Arts & Culture

Mexico and beyond: New festival showcases music, culture of Latin America

Performers and organizers for the Wichita Latin American Festival 2015 include Reyna Avelar, front, and, from left, Noe Rivera, Zorailyn Bernino, DJ Flacco and DJ Travieso. The festival is Saturday at Nomar Plaza.
Performers and organizers for the Wichita Latin American Festival 2015 include Reyna Avelar, front, and, from left, Noe Rivera, Zorailyn Bernino, DJ Flacco and DJ Travieso. The festival is Saturday at Nomar Plaza. Courtesy of Joe Stumpe

At 19, Reyna Avelar has two bands and two Spanish-language reality TV show competitions under her belt.

She’s part of a Latin American music scene in Wichita that sometimes escapes the notice of Anglos but will be free for all to hear during a festival Saturday at Nomar Plaza.

“We’re all really fun,” said Avelar, who sings and plays several instruments. “You don’t have to be Latin American to go.”

Wichita Latin American Festival 2015, the city’s first, runs from 11 a.m. to 10 p.m. in the plaza at 21st and Broadway.

Avelar specializes in regional Mexican music forms such as mariachi and banda, but the event is designed to show the culture that doesn’t stop at the United States’ immediate neighbor to the south. The music, food and art of Puerto Rico, the Dominican Republic, El Salvador, Cuba and Peru will also be featured.

The festival is the brainchild of DJ Travieso, a Guatemala native who’s lived in Wichita off and on since 1999, operating nightclubs and an entertainment company and spinning records at festivals and other events. Travieso recently moved back from Chicago, where he said he was inspired by big Central American and Puerto Rican festivals.

“Man, everything they do over here is Mexican,” Travieso said. “We want to get something for the rest of the Latinos, not just the Mexicans.”

Travieso makes it clear that he has nothing against Mexicans – by far the largest segment of Wichita’s Hispanic population – as can be seen by the inclusion of Avelar and Swing Latino, a salsa band from Wichita. He just wants people to know that there are many styles of Latin American music popular here.

The festival’s headliner is a group called Mala Fe, whose members hail from the Dominican Republic. They play merengue and bachata, two genres of music and dance traditional in the Caribbean country. Merengue also refers to the dance form in which partners hold each other close while mirroring each other’s moves.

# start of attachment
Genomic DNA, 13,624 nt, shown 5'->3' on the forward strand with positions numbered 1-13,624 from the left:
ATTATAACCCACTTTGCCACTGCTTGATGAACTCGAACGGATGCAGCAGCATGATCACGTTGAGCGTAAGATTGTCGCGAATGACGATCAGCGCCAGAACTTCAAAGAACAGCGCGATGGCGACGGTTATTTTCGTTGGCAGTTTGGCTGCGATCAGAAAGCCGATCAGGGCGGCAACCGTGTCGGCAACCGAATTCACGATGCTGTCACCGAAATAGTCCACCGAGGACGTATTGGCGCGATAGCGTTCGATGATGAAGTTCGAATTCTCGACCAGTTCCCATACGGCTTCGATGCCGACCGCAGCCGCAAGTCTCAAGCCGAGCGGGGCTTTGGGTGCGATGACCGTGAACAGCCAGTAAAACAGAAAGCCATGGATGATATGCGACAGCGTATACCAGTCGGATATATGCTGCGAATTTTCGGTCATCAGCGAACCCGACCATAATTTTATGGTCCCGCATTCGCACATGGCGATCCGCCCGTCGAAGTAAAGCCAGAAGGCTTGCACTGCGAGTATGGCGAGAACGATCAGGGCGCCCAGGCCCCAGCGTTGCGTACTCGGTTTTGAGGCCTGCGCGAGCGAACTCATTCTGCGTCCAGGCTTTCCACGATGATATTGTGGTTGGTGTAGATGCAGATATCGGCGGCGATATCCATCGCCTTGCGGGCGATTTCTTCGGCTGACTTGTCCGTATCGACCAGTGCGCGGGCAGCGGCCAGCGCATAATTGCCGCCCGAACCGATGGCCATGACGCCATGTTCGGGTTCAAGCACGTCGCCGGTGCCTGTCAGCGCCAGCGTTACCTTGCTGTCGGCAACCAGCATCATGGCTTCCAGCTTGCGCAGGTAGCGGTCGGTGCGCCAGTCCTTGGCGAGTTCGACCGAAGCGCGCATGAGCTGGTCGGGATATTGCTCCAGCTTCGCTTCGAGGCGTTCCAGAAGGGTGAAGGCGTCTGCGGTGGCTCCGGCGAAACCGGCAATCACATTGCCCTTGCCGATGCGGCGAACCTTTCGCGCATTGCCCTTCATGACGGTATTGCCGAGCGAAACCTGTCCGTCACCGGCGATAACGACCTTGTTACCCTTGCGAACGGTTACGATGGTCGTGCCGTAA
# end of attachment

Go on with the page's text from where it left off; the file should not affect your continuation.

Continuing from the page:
Two Reggaeton acts – including Willex Music from Las Vegas – will perform. As the name suggests, Reggaeton is influenced by Jamaican music but also blends elements of Latin American styles and hip-hop.

DJ Bacan Bacan, who’s from New York, and two other disc jockeys will spin records. A comedian and a dance troupe will also perform.

Travieso said he was able to recruit artists because “I have connections all over the United States.” Many are donating their time and just being reimbursed for travel and hotels, he said.

Travieso said he was able to present the festival for free thanks to several sponsors. One of those, Noe Rivera, said it’s not the first time Travieso has come to him for help.

“I always say, ‘OK, let’s make it happen,’” Rivera said.

Rivera, who owns a trucking company, said he grew up loving to dance in his native Ecuador. But for the most part, “We don’t have our music here.” The festival is a way to make that happen and also to connect with people from Honduras, Colombia and other countries who now call Wichita home. “Have fun in our community, you know?” he said.

Travieso noted that the festival is coming shortly after a planned Puerto Rican festival here had to be canceled because of a lack of sponsors. There will be a booth at the festival devoted to Puerto Rican history and culture, he said.

Organizers also plan to give away donated school supplies to children.

Avelar is looking forward to performing for local fans, who seem to be growing in number thanks to her appearance on a couple of reality TV show competitions.

She reached the finals of one on Telemundo, which filmed in Los Angeles, and to the semi-finals of another, on Estrella TV, which filmed in Orlando. Producers of the first one contacted her after finding her self-produced videos on YouTube.

“It was something super unexpected,” she said. “I knew about this show, but I didn’t think about going on so quick.”

Avela was born in Mexico and moved to Wichita as a child. In addition to singing, she plays the accordion, keyboards and guitar. She plans to perform a half-dozen songs Saturday. Then she’ll do some listening herself.

“It’s the first Latin American festival focusing on more than just Mexico,” she said. “I think it’s going to be a lot of fun.”

If you go

Wichita Latin American Festival 2015

Where: Nomar Plaza, 21st and Broadway

When: 11 a.m. to 10 p.m. Saturday

Admission: Free

Entertainment schedule:

11 a.m.: DJ Flaco and DJ Cez

12:30 p.m.: Reyes de la Calle

1 p.m.: VG

1:30 p.m.: Conjunto Zairo

2 p.m.: DJ Metiche and DJ Tino Morales

2:30 p.m.: Issac and Yemena

3 p.m.: Boris Silva

3:30 p.m.: Roy Moye II

4 p.m.: Swing Latino

4:30 p.m.: DJ Bacan Bacan

5 p.m.: Cali Rumba Dancers

5:30 p.m.: Cahuchilangis

6 p.m.: Reyna Avelar

6:30 p.m.: Willex Music

7 p.m.: Mala Fe